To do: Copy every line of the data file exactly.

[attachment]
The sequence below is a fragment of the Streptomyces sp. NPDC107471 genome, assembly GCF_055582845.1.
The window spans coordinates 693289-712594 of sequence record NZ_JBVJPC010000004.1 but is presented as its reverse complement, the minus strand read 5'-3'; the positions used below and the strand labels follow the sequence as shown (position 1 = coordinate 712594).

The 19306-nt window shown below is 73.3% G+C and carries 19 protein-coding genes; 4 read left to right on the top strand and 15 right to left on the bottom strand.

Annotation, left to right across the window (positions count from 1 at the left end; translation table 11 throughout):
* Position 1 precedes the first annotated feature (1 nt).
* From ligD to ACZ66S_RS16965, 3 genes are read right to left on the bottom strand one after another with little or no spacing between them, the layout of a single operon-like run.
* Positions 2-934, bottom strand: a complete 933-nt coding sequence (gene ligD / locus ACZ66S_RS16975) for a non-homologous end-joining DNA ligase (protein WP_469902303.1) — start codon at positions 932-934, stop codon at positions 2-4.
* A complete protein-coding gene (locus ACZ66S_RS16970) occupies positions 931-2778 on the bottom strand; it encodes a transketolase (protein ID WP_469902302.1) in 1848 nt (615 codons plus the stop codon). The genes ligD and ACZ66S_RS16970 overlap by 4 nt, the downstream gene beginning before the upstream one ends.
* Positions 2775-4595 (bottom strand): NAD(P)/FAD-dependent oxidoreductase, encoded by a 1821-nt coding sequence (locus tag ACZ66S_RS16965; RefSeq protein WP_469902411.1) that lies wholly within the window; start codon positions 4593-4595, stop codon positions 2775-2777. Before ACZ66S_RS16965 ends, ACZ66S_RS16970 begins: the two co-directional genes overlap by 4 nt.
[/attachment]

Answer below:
The sequence below is a fragment of the Streptomyces sp. NPDC107471 genome, assembly GCF_055582845.1.
The window spans coordinates 693289-712594 of sequence record NZ_JBVJPC010000004.1 but is presented as its reverse complement, the minus strand read 5'-3'; the positions used below and the strand labels follow the sequence as shown (position 1 = coordinate 712594).

The 19306-nt window shown below is 73.3% G+C and carries 19 protein-coding genes; 4 read left to right on the top strand and 15 right to left on the bottom strand.

Annotation, left to right across the window (positions count from 1 at the left end; translation table 11 throughout):
* Position 1 precedes the first annotated feature (1 nt).
* From ligD to ACZ66S_RS16965, 3 genes are read right to left on the bottom strand one after another with little or no spacing between them, the layout of a single operon-like run.
* Positions 2-934, bottom strand: a complete 933-nt coding sequence (gene ligD / locus ACZ66S_RS16975) for a non-homologous end-joining DNA ligase (protein WP_469902303.1) — start codon at positions 932-934, stop codon at positions 2-4.
* A complete protein-coding gene (locus ACZ66S_RS16970) occupies positions 931-2778 on the bottom strand; it encodes a transketolase (protein ID WP_469902302.1) in 1848 nt (615 codons plus the stop codon). The genes ligD and ACZ66S_RS16970 overlap by 4 nt, the downstream gene beginning before the upstream one ends.
* Positions 2775-4595 (bottom strand): NAD(P)/FAD-dependent oxidoreductase, encoded by a 1821-nt coding sequence (locus tag ACZ66S_RS16965; RefSeq protein WP_469902411.1) that lies wholly within the window; start codon positions 4593-4595, stop codon positions 2775-2777. Before ACZ66S_RS16965 ends, ACZ66S_RS16970 begins: the two co-directional genes overlap by 4 nt.